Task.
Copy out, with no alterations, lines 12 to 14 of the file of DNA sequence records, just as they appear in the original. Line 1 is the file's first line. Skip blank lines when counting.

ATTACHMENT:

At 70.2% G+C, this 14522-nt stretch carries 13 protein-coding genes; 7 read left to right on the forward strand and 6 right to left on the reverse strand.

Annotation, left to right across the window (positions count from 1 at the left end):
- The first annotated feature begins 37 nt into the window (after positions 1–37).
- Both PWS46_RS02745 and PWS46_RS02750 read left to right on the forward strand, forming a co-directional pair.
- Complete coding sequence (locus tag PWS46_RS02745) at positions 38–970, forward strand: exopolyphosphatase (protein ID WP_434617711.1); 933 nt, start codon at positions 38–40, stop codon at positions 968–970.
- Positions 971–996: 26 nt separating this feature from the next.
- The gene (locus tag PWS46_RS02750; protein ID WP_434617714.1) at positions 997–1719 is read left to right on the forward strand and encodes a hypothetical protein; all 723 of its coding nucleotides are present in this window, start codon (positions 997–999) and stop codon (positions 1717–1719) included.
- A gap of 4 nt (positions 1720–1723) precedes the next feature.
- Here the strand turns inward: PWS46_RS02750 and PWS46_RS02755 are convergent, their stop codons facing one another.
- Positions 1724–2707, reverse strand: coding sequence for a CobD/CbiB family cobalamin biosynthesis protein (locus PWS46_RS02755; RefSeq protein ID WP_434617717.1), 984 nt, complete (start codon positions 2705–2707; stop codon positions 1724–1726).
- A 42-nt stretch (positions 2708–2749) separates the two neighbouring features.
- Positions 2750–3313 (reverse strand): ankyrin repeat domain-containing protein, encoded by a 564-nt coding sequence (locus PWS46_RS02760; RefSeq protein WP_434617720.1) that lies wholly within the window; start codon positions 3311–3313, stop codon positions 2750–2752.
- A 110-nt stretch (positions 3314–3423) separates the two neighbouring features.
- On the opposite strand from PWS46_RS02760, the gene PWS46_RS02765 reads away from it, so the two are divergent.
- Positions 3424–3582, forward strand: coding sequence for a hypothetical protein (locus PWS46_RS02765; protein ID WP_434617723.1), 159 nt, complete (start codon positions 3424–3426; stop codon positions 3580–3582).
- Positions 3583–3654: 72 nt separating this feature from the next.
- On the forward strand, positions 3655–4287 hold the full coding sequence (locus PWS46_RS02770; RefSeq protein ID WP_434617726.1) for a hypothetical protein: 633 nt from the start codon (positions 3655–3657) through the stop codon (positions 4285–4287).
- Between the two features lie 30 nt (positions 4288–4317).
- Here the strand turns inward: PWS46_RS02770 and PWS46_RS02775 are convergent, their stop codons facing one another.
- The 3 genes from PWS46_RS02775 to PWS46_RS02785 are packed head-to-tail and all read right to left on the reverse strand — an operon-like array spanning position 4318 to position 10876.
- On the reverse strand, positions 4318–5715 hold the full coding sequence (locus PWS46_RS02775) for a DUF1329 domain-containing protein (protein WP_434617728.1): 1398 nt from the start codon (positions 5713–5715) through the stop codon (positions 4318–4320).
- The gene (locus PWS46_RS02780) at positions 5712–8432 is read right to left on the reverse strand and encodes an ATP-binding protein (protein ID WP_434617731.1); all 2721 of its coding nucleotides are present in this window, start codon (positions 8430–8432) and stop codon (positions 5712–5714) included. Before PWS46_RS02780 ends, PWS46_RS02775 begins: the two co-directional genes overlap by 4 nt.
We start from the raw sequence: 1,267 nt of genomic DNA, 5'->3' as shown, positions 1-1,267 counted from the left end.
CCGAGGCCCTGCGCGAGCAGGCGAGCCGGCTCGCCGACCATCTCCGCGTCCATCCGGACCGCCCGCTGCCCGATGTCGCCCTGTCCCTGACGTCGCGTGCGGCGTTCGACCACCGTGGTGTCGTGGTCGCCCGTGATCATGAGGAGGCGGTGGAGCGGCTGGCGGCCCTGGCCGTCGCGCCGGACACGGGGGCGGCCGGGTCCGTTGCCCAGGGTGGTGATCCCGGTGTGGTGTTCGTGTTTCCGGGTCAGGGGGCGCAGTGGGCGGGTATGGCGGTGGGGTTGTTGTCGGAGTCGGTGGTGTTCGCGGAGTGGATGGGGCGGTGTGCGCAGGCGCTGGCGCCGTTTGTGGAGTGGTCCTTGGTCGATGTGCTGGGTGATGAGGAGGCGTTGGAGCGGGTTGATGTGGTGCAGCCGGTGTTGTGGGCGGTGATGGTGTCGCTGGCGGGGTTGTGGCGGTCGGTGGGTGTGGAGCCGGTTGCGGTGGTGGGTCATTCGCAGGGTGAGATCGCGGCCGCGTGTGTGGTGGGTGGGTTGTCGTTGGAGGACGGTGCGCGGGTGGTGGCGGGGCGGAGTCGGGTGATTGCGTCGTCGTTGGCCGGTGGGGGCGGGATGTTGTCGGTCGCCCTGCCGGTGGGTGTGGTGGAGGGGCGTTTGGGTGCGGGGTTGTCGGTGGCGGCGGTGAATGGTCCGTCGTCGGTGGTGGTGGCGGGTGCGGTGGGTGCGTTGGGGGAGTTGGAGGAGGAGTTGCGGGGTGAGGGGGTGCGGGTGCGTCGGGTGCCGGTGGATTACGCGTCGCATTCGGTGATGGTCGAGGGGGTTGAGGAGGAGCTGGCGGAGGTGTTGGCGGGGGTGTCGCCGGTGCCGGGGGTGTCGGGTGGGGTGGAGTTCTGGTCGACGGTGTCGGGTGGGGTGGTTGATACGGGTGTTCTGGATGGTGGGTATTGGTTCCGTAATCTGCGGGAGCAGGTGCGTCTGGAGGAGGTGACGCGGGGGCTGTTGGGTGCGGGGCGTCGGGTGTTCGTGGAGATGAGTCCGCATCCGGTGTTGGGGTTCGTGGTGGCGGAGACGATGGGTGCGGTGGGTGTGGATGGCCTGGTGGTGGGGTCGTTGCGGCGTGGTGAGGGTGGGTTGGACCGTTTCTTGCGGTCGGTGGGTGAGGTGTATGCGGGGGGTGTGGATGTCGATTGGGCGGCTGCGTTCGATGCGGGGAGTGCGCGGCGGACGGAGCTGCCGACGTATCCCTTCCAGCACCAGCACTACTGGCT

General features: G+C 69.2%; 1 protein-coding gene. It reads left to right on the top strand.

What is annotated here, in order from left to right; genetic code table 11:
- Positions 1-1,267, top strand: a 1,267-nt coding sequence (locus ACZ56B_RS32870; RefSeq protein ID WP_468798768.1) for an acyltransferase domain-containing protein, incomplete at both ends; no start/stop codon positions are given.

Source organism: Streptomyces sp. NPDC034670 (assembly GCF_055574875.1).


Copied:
- Positions 2750–3313 (reverse strand): ankyrin repeat domain-containing protein, encoded by a 564-nt coding sequence (locus PWS46_RS02760; RefSeq protein WP_434617720.1) that lies wholly within the window; start codon positions 3311–3313, stop codon positions 2750–2752.
- A 110-nt stretch (positions 3314–3423) separates the two neighbouring features.
- On the opposite strand from PWS46_RS02760, the gene PWS46_RS02765 reads away from it, so the two are divergent.